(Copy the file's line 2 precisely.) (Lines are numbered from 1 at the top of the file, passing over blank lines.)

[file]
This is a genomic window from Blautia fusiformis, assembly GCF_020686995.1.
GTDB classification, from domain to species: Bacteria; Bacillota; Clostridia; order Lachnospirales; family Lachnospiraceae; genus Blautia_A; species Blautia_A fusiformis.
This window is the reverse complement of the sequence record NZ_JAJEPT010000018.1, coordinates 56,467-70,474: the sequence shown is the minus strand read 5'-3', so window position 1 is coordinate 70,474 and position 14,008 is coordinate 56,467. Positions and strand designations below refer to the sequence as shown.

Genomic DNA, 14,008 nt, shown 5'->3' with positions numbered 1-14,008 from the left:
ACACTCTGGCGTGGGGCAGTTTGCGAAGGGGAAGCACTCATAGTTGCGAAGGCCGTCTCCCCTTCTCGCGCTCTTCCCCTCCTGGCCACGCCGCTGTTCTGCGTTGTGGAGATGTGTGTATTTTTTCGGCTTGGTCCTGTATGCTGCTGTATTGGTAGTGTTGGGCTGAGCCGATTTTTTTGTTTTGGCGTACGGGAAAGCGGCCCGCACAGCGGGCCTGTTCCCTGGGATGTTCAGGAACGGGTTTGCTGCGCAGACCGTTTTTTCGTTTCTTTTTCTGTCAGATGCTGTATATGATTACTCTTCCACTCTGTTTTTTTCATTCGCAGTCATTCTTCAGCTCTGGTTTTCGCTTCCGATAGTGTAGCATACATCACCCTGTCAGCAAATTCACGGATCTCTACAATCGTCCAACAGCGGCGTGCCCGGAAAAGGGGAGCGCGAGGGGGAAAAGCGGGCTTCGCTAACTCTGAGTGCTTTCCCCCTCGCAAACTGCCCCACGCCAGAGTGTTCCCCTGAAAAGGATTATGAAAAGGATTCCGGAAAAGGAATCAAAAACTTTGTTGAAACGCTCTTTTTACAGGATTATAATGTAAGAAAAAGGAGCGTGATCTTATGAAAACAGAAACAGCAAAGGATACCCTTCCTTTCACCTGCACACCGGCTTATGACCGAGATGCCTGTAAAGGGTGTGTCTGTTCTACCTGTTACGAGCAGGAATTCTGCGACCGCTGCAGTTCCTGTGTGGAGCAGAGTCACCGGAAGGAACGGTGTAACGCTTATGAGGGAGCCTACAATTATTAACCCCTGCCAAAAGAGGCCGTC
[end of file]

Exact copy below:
GTDB classification, from domain to species: Bacteria; Bacillota; Clostridia; order Lachnospirales; family Lachnospiraceae; genus Blautia_A; species Blautia_A fusiformis.